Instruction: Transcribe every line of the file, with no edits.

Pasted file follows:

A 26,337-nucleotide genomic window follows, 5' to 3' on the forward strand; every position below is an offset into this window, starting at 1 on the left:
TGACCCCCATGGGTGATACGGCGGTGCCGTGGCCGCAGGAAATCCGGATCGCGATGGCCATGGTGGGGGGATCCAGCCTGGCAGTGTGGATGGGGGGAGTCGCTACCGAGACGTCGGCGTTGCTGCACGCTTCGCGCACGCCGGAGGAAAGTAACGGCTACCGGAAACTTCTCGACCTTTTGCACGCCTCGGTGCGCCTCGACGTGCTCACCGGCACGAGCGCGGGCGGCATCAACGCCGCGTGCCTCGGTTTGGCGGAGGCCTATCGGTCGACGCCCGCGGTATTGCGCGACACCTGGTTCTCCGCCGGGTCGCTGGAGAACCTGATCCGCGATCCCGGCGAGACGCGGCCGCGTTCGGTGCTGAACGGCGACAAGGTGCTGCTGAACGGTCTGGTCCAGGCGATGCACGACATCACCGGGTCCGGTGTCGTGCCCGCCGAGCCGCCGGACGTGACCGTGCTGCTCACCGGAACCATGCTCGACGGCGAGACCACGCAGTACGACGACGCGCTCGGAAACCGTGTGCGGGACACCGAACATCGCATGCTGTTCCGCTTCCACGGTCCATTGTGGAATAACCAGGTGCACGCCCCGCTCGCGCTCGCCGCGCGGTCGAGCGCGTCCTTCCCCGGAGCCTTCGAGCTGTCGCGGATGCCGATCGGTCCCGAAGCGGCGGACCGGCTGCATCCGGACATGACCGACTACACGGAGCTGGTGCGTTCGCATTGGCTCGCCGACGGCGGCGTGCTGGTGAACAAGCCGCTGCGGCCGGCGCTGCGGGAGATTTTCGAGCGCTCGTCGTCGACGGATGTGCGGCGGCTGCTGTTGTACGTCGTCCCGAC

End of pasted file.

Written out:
A 26,337-nucleotide genomic window follows, 5' to 3' on the forward strand; every position below is an offset into this window, starting at 1 on the left:
TGACCCCCATGGGTGATACGGCGGTGCCGTGGCCGCAGGAAATCCGGATCGCGATGGCCATGGTGGGGGGATCCAGCCTGGCAGTGTGGATGGGGGGAGTCGCTACCGAGACGTCGGCGTTGCTGCACGCTTCGCGCACGCCGGAGGAAAGTAACGGCTACCGGAAACTTCTCGACCTTTTGCACGCCTCGGTGCGCCTCGACGTGCTCACCGGCACGAGCGCGGGCGGCATCAACGCCGCGTGCCTCGGTTTGGCGGAGGCCTATCGGTCGACGCCCGCGGTATTGCGCGACACCTGGTTCTCCGCCGGGTCGCTGGAGAACCTGATCCGCGATCCCGGCGAGACGCGGCCGCGTTCGGTGCTGAACGGCGACAAGGTGCTGCTGAACGGTCTGGTCCAGGCGATGCACGACATCACCGGGTCCGGTGTCGTGCCCGCCGAGCCGCCGGACGTGACCGTGCTGCTCACCGGAACCATGCTCGACGGCGAGACCACGCAGTACGACGACGCGCTCGGAAACCGTGTGCGGGACACCGAACATCGCATGCTGTTCCGCTTCCACGGTCCATTGTGGAATAACCAGGTGCACGCCCCGCTCGCGCTCGCCGCGCGGTCGAGCGCGTCCTTCCCCGGAGCCTTCGAGCTGTCGCGGATGCCGATCGGTCCCGAAGCGGCGGACCGGCTGCATCCGGACATGACCGACTACACGGAGCTGGTGCGTTCGCATTGGCTCGCCGACGGCGGCGTGCTGGTGAACAAGCCGCTGCGGCCGGCGCTGCGGGAGATTTTCGAGCGCTCGTCGTCGACGGATGTGCGGCGGCTGCTGTTGTACGTCGTCCCGAC